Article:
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Creed v. Hartley

Superior Court of Delaware, Sussex County

April 30, 1962

Alfred T. CREED, Plaintiff,
Richard Louis HARTLEY, Defendant. Anna May CREED, Plaintiff,
Richard Louis HARTLEY, Defendant.

Page 114

Trial by Court without a jury.

Claude L. Tease, Georgetown, for plaintiffs.

Everett F. Warrington, Georgetown, for defendant.


Trial by Court.

Anna May Creed (plaintiff) was injured in an automobile accident on February 11, 1959. She sued for her personal injuries and pain and suffering. Her husband, Alfred T. Creed, brought an action for hospital and medical expenses and loss of consortium. These actions were consolidated.

Plaintiff's action was filed in two counts. The first count alleges ordinary negligence. In this count, plaintiff claims she was not a guest because her brother, Richard Louis Hartley (defendant), had requested that she accompany him to her daughter's home for the purpose of showing him the way. She claims, therefore, that he derived a benefit from her presence in the automobile and that, consequently, she was not a guest.

In her second count, plaintiff argues that even though she be classified as a guest, she in nevertheless entitled to recover from the defendant because he was guilty of 'wanton conduct'.

First, I must decide whether or not plaintiff [57 Del. 254] was a guest. If plaintiff paid for her transportation than the guest statute does not apply. Payment need not be made in money; Elliott v. Camper, 8 W.W.Harr. 504,194 A. 130, 133; it may take many forms. Wilkes v. Melice, 9 Terry 206,100 A.2d 742, 744. After an analysis of the facts and the law pertaining thereto, I conclude that this plaintiff was a guest in the automobile of her brother.

I turn now to the second count of the complaint. I have already decided that the plaintiff was a guest passenger at the time of the accident. In this case the defendant is liable to her only if her conduct was 'wanton'. What does 'wanton conduct' mean? Law v. Gallegher, 9 W.W.Harr. 189, 194-195,197 A. 479, 482, defined it as follows:

'Wanton conduct * * * may be said to be such conduct as exhibits a conscious indifference to consequences in circumstances where probability of harm to another within the circumference of the conduct is reasonably apparent, although harm to such other is not intended.'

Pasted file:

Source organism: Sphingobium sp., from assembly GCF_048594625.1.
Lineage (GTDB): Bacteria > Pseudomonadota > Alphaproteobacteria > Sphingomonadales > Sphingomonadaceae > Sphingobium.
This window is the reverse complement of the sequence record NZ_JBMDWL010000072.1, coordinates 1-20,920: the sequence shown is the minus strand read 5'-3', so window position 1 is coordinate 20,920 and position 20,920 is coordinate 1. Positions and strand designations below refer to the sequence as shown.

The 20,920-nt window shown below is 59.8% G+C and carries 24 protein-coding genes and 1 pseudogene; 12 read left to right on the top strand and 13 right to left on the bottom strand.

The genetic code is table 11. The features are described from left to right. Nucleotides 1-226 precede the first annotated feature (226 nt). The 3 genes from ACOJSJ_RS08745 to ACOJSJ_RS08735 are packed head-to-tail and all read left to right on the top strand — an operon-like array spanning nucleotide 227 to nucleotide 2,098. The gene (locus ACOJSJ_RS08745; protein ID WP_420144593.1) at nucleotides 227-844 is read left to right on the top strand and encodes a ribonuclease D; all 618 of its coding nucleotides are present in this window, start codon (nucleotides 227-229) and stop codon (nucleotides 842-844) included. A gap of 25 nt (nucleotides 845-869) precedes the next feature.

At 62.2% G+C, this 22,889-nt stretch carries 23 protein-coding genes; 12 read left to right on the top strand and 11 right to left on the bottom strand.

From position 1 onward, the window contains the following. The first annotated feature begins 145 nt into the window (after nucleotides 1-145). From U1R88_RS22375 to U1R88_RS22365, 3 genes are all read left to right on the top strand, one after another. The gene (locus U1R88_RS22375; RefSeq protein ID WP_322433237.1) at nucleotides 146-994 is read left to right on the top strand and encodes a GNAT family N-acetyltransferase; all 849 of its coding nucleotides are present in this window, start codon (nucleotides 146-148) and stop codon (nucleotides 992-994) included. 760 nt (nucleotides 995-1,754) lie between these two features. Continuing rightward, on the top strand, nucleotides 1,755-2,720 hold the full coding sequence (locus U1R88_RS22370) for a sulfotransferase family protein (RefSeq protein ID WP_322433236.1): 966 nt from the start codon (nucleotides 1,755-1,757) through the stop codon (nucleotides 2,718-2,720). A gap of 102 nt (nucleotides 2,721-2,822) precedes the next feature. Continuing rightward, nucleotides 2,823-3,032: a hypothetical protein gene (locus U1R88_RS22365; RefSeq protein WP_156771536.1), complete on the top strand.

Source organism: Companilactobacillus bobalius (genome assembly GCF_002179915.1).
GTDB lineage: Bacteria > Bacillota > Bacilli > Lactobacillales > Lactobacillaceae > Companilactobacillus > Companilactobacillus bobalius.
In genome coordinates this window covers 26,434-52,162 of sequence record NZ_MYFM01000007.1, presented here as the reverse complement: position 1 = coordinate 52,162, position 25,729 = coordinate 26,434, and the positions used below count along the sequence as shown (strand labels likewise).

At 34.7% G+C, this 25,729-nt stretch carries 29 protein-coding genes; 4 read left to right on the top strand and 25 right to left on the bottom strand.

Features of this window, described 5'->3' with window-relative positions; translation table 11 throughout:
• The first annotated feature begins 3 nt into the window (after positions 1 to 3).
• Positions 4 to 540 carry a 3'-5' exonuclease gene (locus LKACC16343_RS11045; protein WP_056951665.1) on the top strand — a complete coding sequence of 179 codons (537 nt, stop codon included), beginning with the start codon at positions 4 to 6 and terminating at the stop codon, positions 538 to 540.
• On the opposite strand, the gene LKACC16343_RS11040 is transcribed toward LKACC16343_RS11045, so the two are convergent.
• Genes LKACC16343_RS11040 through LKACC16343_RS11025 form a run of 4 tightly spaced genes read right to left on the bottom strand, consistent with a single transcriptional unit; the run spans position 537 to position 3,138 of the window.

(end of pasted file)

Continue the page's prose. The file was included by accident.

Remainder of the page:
This definition was reaffirmed by our Delaware Supreme Court in McHugh v. Brown,

Page 115

11 Terry 154, 125 A.2d 583, at p. 586, where Chief Justice Southerland explained:

'The nub of this definition is in the phrase 'conscious indifference'. In homely language it means a foolhardy 'I-don't-care-a-bit-what-happens' attitude.'

See, also, Tyndall v. Rippon, 5 Terry 458, 61 A.2d 422, 425; Limes v. Keller,365 Pa. 258, 74 A.2d 131, 133 nSup.Ct. of Pa. interpreted Delaware statute).

Whether there be an issue of wanton conduct must be determined by the facts and circumstances of the individual case. There is no fixed rule for its discovery. Biddle v. Boyd, 9 W.W.Harr. 346,199 A. 479, 480; Limes v. Keller, supra,365 Pa. 258, 74 A.2d at p. 133. Wantonness[57 Del. 255] of conduct exists in each case not alone because the host driver violates warnings, not alone because he speeds, not alone because he is under the influence of alcohol and not alone because he is inattentive to the rules of the road, but because his conduct, made up of a sum total of different factors, manifests a high degree of indifference, with the realization of the possibility of injury to others and an utter disregard of the probable consequences. Cf. Stevens v. Stevens,355 Mich. 363, 94 N.W.2d 858, 863.

Some additional factors the courts have considered in determining if wantonness exists are: Defendant's familiarity with the road; abnormal weather conditions, e. g., rain, fog, mist or snow; the type of road, slippery or oily surface; curves in the road; whether the vehicle had lights on when required; reckless passing; going to sleep at the wheel; driving on the wrong side of the road; foolhardy conduct at railroad crossings; and racing with other vehicles. Any factor named, or a combination of them, or more, may be considered by the Court in arriving at its decision on whether or not an issue of wantonness exists. It is the combination of circumstances at the time and place of the accident and during the time immediately prior thereto that makes up the issue of wantonness.

The road on which defendant was traveling was wet. His speed was certainly greater than it should have been considering the conditions of the road. He is an individual who has difficulty maneuvering his feet because of an early affliction. He had nine passengers in the car, including four persons in the front seat counting himself. His physical condition and the number of persons in the vehicle required greater than usual caution and driving skill. He readily admits that he was warned about the stop sign when he was approximately 500 feet from it [57 Del. 256] while his car was crossing a bridge on the road. Yet he did not attempt to slacken his speed until he reached a point about two car lengths from the stop sign. This was the first time he claims he attempted to apply the brakes and reduce his speed. From the bridge to the stop sign, in the meantime, he managed to turn on the radio and light a cigaret, completely ignoring the prior warning of the ...

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